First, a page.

Footed Gombroon Bowl
This hemispherical cup with a tall foot is an exceptional example of Safavid era “Gombroon ware”, which was one of the finest wares produced in Iran since the second half of the seventeenth century. The glassy appearance of this object was made of very fine fritware which was decorated by directly piercing through the walls of the white porcelain-like body to form patterns that were then filled by a transparent glaze to create translucent windows. Hence, the light shining through these incised lines creates a subtle play of translucency and opacity whilst also serving to emphasise the thinness of the walls – a characteristic of Chinese porcelain that Iranian potters aimed to emulate. This simple design was enhanced with underglaze painting inside the bowl with four floral sprays in cobalt blue and dark green outlined in black. The rim is also edged with black dashes in groups of three.
Gombroon wares revived the technique of incised white-body ceramic vessels that first became popular in Iran during the twelfth century. Similar to Iranian ceramic production from the ninth century onwards, both Gombroon wares and their twelfth century influences sought to imitate the unique qualities of Chinese ceramics, since kaolin (i.e. the white clay used to create Chinese porcelain) was unavailable in the Middle East. The increasing popularity of producing white ceramics in Iran during the seventeenth century was likely a response to the discontinuation of porcelain exports from China between 1643-83.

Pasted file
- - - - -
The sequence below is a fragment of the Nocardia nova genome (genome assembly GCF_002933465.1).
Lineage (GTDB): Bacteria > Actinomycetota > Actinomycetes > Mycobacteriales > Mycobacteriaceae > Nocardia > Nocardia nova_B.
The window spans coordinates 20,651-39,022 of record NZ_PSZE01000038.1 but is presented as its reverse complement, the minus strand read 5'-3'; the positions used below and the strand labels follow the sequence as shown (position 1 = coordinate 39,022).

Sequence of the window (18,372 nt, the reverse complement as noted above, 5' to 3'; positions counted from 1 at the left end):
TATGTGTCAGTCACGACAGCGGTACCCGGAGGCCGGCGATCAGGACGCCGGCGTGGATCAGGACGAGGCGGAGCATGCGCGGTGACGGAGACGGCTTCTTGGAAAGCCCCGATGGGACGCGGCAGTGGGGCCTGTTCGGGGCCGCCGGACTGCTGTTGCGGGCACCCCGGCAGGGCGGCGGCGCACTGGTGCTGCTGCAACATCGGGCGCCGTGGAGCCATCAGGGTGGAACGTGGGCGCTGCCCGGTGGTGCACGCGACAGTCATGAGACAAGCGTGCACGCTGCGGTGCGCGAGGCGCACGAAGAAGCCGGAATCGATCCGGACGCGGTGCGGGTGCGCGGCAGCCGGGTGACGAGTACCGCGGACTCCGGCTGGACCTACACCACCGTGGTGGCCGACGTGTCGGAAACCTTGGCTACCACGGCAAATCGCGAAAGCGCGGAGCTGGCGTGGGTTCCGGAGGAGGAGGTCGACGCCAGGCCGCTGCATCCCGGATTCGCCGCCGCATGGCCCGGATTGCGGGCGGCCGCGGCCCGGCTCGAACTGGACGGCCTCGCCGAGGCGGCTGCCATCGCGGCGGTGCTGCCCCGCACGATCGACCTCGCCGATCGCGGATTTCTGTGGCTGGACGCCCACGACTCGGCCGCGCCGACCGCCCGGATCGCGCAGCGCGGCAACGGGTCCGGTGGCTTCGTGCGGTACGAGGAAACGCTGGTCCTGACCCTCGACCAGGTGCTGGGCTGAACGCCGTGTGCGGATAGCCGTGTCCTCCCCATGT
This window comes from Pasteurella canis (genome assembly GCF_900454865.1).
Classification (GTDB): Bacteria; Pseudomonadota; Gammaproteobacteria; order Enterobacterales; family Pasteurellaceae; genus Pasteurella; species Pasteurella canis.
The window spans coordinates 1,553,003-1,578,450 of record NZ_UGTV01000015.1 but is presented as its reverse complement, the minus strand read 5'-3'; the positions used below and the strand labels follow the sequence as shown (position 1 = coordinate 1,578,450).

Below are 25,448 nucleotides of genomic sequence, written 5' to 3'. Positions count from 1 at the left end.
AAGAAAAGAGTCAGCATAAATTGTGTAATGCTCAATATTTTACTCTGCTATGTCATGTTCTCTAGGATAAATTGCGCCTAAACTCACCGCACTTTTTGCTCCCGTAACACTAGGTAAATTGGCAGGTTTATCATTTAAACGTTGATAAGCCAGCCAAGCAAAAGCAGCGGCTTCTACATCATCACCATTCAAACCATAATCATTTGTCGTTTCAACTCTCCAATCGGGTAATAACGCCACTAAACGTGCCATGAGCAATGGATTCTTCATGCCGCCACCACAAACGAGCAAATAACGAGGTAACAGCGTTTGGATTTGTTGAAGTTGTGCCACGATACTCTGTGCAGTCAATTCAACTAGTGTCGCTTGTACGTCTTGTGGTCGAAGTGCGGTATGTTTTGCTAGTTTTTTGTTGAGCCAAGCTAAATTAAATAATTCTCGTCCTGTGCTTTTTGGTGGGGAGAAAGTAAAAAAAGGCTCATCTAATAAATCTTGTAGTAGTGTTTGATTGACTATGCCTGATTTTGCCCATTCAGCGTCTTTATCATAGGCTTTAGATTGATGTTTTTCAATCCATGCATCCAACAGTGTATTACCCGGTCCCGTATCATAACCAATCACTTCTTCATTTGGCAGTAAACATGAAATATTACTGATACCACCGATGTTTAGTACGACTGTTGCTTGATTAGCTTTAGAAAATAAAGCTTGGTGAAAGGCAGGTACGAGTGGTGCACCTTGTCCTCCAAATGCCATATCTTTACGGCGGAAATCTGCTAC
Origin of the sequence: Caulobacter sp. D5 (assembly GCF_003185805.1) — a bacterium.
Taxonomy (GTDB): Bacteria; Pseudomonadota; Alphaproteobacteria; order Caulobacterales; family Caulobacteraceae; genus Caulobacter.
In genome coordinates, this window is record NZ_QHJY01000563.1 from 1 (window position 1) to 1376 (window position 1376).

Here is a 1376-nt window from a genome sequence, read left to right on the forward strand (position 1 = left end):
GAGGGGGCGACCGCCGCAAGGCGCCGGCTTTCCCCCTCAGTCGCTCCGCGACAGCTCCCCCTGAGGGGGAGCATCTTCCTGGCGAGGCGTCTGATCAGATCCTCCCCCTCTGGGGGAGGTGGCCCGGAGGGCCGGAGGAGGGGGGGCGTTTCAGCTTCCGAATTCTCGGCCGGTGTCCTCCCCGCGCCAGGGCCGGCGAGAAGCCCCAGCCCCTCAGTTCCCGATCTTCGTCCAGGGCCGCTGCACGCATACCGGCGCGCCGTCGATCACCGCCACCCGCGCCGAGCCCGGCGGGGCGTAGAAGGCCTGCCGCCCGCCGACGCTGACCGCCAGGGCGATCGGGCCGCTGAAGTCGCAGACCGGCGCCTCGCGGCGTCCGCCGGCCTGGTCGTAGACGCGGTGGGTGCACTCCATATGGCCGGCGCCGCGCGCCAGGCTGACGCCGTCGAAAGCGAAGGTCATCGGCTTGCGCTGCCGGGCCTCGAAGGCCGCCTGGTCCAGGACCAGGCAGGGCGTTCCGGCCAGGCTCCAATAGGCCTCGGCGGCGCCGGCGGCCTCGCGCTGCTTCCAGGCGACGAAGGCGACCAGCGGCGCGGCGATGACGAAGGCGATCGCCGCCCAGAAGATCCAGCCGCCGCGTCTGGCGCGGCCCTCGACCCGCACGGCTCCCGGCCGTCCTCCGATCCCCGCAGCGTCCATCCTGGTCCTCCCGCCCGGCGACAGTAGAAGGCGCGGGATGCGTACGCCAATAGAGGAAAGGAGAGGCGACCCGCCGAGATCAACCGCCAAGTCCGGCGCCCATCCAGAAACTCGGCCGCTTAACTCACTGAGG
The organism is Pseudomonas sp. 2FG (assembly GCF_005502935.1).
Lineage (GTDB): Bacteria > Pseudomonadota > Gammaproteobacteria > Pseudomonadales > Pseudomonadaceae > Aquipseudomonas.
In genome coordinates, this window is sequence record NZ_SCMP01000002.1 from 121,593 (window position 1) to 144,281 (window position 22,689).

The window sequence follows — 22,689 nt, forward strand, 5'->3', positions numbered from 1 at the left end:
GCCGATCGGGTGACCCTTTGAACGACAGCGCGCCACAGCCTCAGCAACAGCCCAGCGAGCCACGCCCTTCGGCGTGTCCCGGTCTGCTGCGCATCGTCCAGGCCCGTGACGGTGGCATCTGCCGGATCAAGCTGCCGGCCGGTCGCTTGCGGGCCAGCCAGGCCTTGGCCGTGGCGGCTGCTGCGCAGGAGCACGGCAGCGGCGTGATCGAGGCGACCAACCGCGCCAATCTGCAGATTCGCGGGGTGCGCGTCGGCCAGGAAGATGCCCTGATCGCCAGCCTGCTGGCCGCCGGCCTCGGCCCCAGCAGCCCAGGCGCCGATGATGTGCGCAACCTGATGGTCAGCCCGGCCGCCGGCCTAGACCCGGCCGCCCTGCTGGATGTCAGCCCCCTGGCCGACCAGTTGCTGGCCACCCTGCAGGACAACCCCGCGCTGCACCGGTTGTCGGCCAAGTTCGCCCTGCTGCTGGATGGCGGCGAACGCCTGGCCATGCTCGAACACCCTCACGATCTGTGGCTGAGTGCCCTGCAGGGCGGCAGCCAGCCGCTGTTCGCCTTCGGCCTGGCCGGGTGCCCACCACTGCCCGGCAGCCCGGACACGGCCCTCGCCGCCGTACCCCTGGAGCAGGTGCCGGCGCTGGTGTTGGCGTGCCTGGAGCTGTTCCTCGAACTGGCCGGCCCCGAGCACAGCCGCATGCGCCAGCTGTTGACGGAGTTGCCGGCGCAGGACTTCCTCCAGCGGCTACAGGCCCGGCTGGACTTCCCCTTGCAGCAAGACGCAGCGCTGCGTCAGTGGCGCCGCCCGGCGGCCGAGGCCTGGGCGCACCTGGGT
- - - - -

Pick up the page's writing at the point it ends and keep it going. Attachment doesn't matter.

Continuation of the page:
Although this object is named after the port city of Gombroon, the actual place of manufacture is unknown. Originally, the term “Gombroon wares” referred to the then Western European name for Bandar-e Abbas, which served the British and Dutch East India Companies as an entrepôt for ceramics and other luxury goods. Hence, Gombroon was a point of export rather than a place of production. Possible centres for the production of Gombroon wares are Shiraz, Yezd, Kirman, or Isfahan, however, no archaeological evidence has supported these claims.
There are similar examples of this footed Gombroon bowl housed in the Victoria and Albert Museum in London (see Museum Numbers: 1389-1876; 1399-1876; 1962-1910; 424-1872; and 1401-1876).
 Géza Fehérvári. 2000. Ceramics of the Islamic World in the Tareq Rajab Museum. New York: I.B. Tauris. p.292.
 Maryam D. Ekhtiar and Kendra Weisbin. 2011. “160. Bottle”. In Masterpieces from the Department of Islamic Art in the Metropolitan Museum of Art, edited by Maryam D. Ekhtiar, Priscilla P. Soucek, Sheila R. Canby, and Navina Najat Haidar, 232-34. New Haven: Yale University Press. p.232.
 Ekhtiar and Weisbin, 2011:233.
 Fehérvári, 2000:292.